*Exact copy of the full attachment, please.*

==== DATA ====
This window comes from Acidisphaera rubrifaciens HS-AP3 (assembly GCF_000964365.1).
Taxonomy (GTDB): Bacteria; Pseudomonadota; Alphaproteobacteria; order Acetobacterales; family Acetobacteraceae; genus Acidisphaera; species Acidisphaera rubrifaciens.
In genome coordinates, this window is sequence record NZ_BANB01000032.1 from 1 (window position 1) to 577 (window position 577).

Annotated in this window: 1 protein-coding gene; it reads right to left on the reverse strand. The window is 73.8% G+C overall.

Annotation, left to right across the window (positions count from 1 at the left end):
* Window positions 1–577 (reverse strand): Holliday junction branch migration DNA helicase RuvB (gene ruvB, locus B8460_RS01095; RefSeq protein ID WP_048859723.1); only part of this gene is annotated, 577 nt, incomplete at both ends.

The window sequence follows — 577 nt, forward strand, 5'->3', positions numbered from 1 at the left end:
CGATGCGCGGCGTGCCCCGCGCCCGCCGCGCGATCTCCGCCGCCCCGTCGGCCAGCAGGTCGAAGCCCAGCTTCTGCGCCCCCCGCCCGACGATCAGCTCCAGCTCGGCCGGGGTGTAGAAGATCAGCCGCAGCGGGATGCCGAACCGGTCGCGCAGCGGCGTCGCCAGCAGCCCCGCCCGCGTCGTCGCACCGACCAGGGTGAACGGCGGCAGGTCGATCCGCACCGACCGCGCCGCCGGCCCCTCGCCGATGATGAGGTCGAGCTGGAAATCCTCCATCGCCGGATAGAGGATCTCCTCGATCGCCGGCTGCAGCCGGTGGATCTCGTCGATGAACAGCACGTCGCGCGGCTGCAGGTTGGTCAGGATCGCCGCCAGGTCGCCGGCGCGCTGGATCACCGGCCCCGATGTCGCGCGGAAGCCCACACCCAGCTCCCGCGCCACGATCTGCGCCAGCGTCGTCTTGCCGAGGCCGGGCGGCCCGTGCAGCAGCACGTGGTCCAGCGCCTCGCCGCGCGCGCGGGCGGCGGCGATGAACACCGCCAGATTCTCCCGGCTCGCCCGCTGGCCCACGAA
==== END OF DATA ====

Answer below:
This window comes from Acidisphaera rubrifaciens HS-AP3 (assembly GCF_000964365.1).
Taxonomy (GTDB): Bacteria; Pseudomonadota; Alphaproteobacteria; order Acetobacterales; family Acetobacteraceae; genus Acidisphaera; species Acidisphaera rubrifaciens.
In genome coordinates, this window is sequence record NZ_BANB01000032.1 from 1 (window position 1) to 577 (window position 577).

Annotated in this window: 1 protein-coding gene; it reads right to left on the reverse strand. The window is 73.8% G+C overall.

Annotation, left to right across the window (positions count from 1 at the left end):
* Window positions 1–577 (reverse strand): Holliday junction branch migration DNA helicase RuvB (gene ruvB, locus B8460_RS01095; RefSeq protein ID WP_048859723.1); only part of this gene is annotated, 577 nt, incomplete at both ends.

The window sequence follows — 577 nt, forward strand, 5'->3', positions numbered from 1 at the left end:
CGATGCGCGGCGTGCCCCGCGCCCGCCGCGCGATCTCCGCCGCCCCGTCGGCCAGCAGGTCGAAGCCCAGCTTCTGCGCCCCCCGCCCGACGATCAGCTCCAGCTCGGCCGGGGTGTAGAAGATCAGCCGCAGCGGGATGCCGAACCGGTCGCGCAGCGGCGTCGCCAGCAGCCCCGCCCGCGTCGTCGCACCGACCAGGGTGAACGGCGGCAGGTCGATCCGCACCGACCGCGCCGCCGGCCCCTCGCCGATGATGAGGTCGAGCTGGAAATCCTCCATCGCCGGATAGAGGATCTCCTCGATCGCCGGCTGCAGCCGGTGGATCTCGTCGATGAACAGCACGTCGCGCGGCTGCAGGTTGGTCAGGATCGCCGCCAGGTCGCCGGCGCGCTGGATCACCGGCCCCGATGTCGCGCGGAAGCCCACACCCAGCTCCCGCGCCACGATCTGCGCCAGCGTCGTCTTGCCGAGGCCGGGCGGCCCGTGCAGCAGCACGTGGTCCAGCGCCTCGCCGCGCGCGCGGGCGGCGGCGATGAACACCGCCAGATTCTCCCGGCTCGCCCGCTGGCCCACGAA